Good article, but the one main item you forgot to mention about 'free' upgrades is when it's not actually free.
I've been involved in travel for over 25 years before starting my own company more than 10 years ago, so I've seen alot in that time. And one of the 'tricks of the trade' that I see on a regular basis involves those 'unscrupulous' agents who like to pull a fast one on their clients.
Let me explain the scenario;
Keep in mind that the agent's commission is based on the cruise fare (not the total cruise price and not even the advertised price), so when the cruise fare goes down, so does the agent's commission.
An agent sees that the price of a client's cruise just went down. The agent contacts the cruise line and gets the client upgraded to a different cabin that is now the same price as the client originally paid. Then the agent calls the client and proudly announces, "Hey, I just got you a free upgrade!"
The truth of the matter is that the price went down. A reputable agent will call the client and tell them that the price went down and they have two choices; they can either get the lower fare or get an upgrade. But it's the client's choice to make, not the agent's.
In today's electronic environment, this doesn't happen as much as it use to because many travelers are more tech savvy. But those who are most susceptible to this type of ploy are seniors who don't have/use computers.
And most of the mass-market cruise lines require everyone to advertise the same cruise for the same price, so those that do have computers can easily verify prices.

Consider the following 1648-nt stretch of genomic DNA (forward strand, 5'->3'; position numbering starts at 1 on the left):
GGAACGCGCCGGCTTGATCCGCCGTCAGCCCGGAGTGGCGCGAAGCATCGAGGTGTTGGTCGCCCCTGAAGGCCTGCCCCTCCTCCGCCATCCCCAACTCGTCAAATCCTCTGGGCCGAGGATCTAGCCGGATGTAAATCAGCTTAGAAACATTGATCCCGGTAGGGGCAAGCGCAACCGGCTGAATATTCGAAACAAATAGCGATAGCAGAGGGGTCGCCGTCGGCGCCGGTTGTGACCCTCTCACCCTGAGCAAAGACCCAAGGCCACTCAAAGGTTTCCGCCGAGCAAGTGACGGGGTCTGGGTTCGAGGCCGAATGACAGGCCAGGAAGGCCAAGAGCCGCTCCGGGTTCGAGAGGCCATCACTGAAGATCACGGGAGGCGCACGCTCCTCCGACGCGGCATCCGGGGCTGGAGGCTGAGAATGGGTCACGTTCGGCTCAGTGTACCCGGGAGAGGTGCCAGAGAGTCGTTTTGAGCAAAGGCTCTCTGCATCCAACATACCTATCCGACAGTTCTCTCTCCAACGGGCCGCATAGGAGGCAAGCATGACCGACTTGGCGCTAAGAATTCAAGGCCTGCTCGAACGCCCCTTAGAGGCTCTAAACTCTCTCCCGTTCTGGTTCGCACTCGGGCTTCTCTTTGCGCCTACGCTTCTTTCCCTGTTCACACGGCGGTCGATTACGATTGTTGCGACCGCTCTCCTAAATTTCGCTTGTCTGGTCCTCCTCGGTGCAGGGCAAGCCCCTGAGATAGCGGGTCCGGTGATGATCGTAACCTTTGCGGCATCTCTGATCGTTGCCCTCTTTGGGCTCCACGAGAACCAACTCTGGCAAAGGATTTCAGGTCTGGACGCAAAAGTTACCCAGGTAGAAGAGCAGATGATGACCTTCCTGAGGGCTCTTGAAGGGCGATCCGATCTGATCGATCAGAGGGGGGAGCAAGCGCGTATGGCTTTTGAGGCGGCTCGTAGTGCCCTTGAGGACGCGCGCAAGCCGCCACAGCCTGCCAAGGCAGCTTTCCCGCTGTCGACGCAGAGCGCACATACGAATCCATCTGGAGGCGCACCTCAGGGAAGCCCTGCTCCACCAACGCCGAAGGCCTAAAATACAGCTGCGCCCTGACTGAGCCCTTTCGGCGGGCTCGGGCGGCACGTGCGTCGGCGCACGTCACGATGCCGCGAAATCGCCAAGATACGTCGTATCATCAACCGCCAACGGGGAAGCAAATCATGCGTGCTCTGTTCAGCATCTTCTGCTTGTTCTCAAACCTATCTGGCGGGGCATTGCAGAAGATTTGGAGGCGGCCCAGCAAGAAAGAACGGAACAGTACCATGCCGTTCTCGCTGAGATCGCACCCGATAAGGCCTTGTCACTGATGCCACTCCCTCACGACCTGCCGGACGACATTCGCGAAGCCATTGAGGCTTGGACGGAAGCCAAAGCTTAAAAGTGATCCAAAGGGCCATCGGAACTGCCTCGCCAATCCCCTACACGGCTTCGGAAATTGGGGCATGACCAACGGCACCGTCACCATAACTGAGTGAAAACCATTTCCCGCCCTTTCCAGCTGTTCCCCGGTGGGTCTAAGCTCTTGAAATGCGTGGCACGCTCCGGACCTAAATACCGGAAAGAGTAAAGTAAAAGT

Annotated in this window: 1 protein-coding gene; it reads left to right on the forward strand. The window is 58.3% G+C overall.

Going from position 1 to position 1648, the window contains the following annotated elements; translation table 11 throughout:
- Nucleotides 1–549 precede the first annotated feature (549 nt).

Plus, cruise line's policies have changed and most now only allow price changes to be made before the final payment has paid. Whereas in the past, price changes could be made even up until the day before sailing.
Bottom line, using an agent is still the most preferred method to book a vacation. If you have problems, they represent you and have resources not available to the average traveler. Plus, they have information and experience that can be invaluable. And since their services are free to use, it makes sense to use them. Booking directly with the cruise line or an online site is not wise as they don't offer the personal services a traveler deserves and should problems occur, they represent themselves.
But no matter how you book your cruise, there are certain precautions one should always take;
1) Always check prices on the cruise line's website. If the rate you're getting is less, verify it. It's possible it could be a group rate, which could be less than the advertised rate, but if it's alot less - be weary.
2) Always make sure you get a cruise line confirmation, not just a confirmation from the agent.
3) Always insist your credit card is charged by the cruise line and not by the travel agency. If the agency says they're going to charge your credit card, run the other way.
4) After you get your confirmation, always go to the cruise line's website and verify your reservation.
5) Always double check the reservation to insure everything is correct, especially the spelling of names.
While 'free' upgrades do occur occasionally, unless you purchased a guarantee cabin, they are no longer as common as they use to be in the past. So if you get a free upgrade, it may just be a gift from the upgrade fairy, but verify it just to make sure it's not costing you money.